Weston was established in 1818 as the seat of justice for Lewis County. Colonel Edward Jackson, “Stonewall's” grandfather, platted the townsite. Construction of the StauntonParkersburg Turnpike brought a number of Irish laborers in the 1830s and 1840s, and the town became a major stopover for travelers.
Jonathan M. Bennett established the first bank, a branch of the Exchange Bank of Virginia, in 1852. Bennett, who soon became Virginia's state auditor, used his influence to promote Weston as the site of the commonwealth's proposed Trans-Allegheny Lunatic Asylum. Weston won handily over other contenders when the institution's commissioners came on an inspection tour in 1858. Earlier that year, at Bennett's suggestion, the town council passed an order directing owners to whitewash all fences and unpainted houses. The hospital's construction brought a number of Italian stonemasons to town and inaugurated another period of growth and development. Bennett's own house ( LW8), built during the years he served in the West Virginia senate (1872–1876), reflected his continuing status as Weston's leading citizen and one of the state's most prominent individuals.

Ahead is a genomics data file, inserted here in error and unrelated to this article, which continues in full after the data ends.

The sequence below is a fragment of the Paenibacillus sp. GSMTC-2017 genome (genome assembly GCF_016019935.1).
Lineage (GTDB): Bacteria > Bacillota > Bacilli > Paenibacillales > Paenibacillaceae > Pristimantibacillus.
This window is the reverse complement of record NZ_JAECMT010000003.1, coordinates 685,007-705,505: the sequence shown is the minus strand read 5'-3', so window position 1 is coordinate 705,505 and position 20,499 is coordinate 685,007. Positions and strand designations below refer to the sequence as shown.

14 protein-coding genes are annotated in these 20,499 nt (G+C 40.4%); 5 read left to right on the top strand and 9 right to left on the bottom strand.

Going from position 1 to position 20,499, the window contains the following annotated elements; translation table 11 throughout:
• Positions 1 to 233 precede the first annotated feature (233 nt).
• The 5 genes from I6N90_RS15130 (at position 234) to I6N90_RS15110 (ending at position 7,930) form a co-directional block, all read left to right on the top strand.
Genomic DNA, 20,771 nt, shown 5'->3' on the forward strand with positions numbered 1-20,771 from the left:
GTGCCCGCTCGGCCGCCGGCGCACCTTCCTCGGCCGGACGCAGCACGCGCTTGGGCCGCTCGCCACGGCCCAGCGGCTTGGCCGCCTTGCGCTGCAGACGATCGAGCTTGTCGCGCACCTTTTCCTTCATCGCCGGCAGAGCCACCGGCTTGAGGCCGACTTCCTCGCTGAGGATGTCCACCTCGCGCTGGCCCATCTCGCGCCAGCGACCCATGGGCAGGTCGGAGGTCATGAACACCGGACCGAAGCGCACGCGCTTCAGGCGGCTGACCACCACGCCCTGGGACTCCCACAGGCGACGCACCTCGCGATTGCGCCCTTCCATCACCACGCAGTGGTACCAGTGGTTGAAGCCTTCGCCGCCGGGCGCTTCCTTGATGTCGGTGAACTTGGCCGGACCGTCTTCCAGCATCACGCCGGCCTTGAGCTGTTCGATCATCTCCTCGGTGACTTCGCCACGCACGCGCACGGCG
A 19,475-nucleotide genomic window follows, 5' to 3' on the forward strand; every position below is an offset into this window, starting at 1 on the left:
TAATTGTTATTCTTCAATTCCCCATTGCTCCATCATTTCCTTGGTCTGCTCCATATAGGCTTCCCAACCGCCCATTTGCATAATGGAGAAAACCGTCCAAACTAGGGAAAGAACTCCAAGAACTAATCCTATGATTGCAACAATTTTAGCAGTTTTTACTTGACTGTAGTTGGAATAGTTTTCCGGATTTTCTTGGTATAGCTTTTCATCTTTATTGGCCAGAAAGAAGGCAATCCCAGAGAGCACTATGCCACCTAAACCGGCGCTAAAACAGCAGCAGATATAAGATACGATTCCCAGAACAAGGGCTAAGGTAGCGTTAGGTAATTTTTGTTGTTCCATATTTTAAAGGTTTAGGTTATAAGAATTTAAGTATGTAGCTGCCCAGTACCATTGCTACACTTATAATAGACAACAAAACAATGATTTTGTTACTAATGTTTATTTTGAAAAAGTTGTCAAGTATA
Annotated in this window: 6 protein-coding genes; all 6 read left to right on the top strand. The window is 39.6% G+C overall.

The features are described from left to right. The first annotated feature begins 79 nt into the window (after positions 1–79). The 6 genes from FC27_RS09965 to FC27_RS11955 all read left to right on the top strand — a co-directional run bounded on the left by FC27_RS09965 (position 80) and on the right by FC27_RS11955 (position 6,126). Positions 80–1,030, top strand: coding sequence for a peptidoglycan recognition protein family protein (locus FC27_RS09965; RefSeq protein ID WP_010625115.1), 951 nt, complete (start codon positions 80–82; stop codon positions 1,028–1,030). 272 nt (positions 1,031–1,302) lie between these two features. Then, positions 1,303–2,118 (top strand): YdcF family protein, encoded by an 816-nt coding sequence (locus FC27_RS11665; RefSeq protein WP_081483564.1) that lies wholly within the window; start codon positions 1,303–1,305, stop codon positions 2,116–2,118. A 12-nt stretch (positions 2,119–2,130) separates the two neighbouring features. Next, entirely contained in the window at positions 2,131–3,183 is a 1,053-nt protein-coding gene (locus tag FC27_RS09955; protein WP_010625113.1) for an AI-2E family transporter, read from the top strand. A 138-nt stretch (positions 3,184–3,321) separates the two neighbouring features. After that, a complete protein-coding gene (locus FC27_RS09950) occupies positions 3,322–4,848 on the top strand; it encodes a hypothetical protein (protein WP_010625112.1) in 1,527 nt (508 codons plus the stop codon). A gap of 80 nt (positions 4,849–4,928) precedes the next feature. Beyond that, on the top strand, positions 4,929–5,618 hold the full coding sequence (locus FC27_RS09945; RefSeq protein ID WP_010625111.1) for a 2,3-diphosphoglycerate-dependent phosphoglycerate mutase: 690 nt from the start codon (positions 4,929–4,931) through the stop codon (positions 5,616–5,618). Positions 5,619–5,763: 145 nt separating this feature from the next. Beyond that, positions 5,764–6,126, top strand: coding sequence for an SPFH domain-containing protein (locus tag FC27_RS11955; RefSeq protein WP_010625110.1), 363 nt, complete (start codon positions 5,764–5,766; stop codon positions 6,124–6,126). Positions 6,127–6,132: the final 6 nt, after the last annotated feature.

Fires played an all too prominent role in the town's early development. So many conflagrations ravaged the business section that Weston adopted a building code in 1889 modeled on the one that Chicago established after its 1871 fire. Solid masonry structures built after the regulations went into effect still give a remarkable unity and coherence to downtown's Main Avenue. The fact that so many commercial structures were built in the late nineteenth and early twentieth centuries reflects more than just the adoption of a fire code. Discovery of oil and gas deposits precipitated a turn-of-the-century boom. Weston was soon linked by interurban trolley to Clarksburg. Although this system of transport lasted into the 1950s, over the years it benefited Clarksburg more than Weston. Weston's population peaked in 1950 at 8,945. In 2000, the population was 4,317.
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